Pittsylvania County, Virginia
Pittsylvania County Courthouse
Location within the U.S. state of Virginia
Virginia's location within the U.S.
|Named for||William Pitt|
|• Total||978 sq mi (2,530 km2)|
|• Land||969 sq mi (2,510 km2)|
|• Water||9 sq mi (20 km2) 0.9%|
| • Estimate |
|• Density||65/sq mi (25/km2)|
|Time zone||UTC−5 (Eastern)|
|• Summer (DST)||UTC−4 (EDT)|
- 1 History
- 2 Geography
- 3 Demographics
- 4 Government
- 5 Communities
- 6 See also
- 7 References
- 8 External links
Originally "Pittsylvania" was a name suggested for an unrealized British colony to be located primarily in what is now West Virginia. Pittsylvania County would not have been within this proposed colony, subsequently known as Vandalia.
The county was formed in 1767 from Halifax County. It was named for William Pitt, 1st Earl of Chatham, who served as Prime Minister of Great Britain from 1766 to 1768 and opposed harsh colonial policies.
In 1777 the western part of Pittsylvania County became Patrick Henry County.
Maud Clement's History of Pittsylvania County notes the following: "Despite the settlers' intentions, towns failed to develop for two reasons: the generally low level of economic activity in the area and the competition from plantation settlements already providing the kind of marketing and purchasing services typically offered by a town. Plantation settlements along the rivers, particularly at ferrying points, became commercial centers. The most important for early Pittsylvania was that of Sam Pannill, a Scots-Irishman, who at the end of the eighteenth century, while still a young man, set up a plantation town at Green Hill on the north side of the Staunton River in Campbell County. (Clement 15)"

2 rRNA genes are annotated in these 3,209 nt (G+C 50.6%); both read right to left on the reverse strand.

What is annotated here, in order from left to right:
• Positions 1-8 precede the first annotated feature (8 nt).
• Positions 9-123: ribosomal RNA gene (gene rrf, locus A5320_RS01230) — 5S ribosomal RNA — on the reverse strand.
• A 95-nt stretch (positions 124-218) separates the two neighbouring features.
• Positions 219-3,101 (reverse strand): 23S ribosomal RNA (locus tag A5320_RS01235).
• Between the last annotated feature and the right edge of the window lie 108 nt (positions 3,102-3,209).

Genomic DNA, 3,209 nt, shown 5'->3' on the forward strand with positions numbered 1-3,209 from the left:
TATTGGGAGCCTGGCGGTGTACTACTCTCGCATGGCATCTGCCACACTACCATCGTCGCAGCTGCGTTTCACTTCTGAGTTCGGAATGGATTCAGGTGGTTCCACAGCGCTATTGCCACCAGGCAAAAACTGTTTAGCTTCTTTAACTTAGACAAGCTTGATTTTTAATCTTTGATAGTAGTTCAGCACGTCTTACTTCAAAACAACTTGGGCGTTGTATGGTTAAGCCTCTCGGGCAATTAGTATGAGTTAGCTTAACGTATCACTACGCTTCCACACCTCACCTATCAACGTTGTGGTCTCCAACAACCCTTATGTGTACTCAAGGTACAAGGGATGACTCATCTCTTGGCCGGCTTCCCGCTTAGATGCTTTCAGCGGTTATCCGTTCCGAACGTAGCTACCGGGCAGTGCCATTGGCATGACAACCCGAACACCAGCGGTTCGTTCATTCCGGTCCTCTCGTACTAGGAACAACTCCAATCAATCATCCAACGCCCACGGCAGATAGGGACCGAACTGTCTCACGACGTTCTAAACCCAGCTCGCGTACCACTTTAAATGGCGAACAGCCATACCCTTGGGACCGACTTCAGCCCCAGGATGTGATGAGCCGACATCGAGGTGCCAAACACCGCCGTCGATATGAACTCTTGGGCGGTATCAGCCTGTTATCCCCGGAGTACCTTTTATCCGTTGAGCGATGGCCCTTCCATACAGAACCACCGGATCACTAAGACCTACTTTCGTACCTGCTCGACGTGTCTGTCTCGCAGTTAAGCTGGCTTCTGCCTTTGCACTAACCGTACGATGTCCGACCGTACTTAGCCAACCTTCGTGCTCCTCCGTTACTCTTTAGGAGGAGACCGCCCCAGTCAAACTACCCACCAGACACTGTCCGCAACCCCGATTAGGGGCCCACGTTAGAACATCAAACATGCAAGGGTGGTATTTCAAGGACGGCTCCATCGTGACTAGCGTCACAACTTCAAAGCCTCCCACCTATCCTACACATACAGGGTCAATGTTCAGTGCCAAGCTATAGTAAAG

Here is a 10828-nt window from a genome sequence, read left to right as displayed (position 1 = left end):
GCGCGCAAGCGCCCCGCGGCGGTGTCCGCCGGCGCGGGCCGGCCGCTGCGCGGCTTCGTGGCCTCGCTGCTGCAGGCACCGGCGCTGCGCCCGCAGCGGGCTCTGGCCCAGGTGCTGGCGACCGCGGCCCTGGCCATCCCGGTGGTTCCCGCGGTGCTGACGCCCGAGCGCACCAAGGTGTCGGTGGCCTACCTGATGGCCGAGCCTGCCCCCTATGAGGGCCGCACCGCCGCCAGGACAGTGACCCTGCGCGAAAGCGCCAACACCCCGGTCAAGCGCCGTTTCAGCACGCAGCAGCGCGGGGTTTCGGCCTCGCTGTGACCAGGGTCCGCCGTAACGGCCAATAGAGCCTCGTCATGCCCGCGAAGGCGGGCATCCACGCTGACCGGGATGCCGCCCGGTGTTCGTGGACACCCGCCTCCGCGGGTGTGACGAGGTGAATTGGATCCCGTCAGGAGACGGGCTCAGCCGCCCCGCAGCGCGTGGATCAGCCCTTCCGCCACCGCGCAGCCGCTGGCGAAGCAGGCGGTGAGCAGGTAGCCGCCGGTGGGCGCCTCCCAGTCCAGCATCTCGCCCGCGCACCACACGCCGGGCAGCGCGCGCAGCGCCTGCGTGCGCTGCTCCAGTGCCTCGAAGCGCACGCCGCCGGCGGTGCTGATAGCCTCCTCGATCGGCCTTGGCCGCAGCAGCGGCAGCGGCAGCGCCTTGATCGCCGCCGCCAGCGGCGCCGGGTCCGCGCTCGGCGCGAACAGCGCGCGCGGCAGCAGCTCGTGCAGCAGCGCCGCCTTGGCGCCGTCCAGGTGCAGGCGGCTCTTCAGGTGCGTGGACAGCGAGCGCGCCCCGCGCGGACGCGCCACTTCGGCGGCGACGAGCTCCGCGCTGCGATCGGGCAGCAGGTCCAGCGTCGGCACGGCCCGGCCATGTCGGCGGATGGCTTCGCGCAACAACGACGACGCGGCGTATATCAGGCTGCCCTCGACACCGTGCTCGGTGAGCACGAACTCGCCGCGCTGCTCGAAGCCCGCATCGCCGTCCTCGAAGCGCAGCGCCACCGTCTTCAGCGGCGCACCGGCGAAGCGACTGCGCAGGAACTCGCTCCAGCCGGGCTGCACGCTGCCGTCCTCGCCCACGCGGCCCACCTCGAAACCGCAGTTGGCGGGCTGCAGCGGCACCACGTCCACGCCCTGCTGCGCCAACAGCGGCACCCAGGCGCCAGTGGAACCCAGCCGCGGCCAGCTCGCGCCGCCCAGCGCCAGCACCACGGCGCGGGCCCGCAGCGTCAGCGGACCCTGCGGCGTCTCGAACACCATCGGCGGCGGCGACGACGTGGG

Its economy was tobacco-dominated and reliant on a growing slave labor force. It was a county without towns or a commercial center. Plantation villages on the major river thoroughfares were the only centers of trade, until the emergence of Danville. (Clement 23)"
The city of Danville's history up through the antebellum period overall is an expression of the relationship between the town and the planters who influenced its development.
According to the U.S. Census Bureau, the county has a total area of 978 square miles (2,530 km2), of which 969 square miles (2,510 km2) is land and 9 square miles (23 km2) (0.9%) is water. It is the largest county in Virginia by land area and second-largest by total area. The county is bounded on the north by the Roanoke River (Staunton River), intersected by the Banister River through the center, and drained by the Dan River on the south.
The county is divided into seven districts:
- Dan River
- Staunton River
Adjacent counties and citiesEdit
- Bedford County, Virginia - Northwest (via Smith Mountain Lake)
- Campbell County, Virginia - North/Northeast
- Franklin County, Virginia - West/Northwest
- Halifax County, Virginia - East
- Henry County, Virginia - West/Southwest
- Caswell County, North Carolina - South/Southeast
- Danville, Virginia - South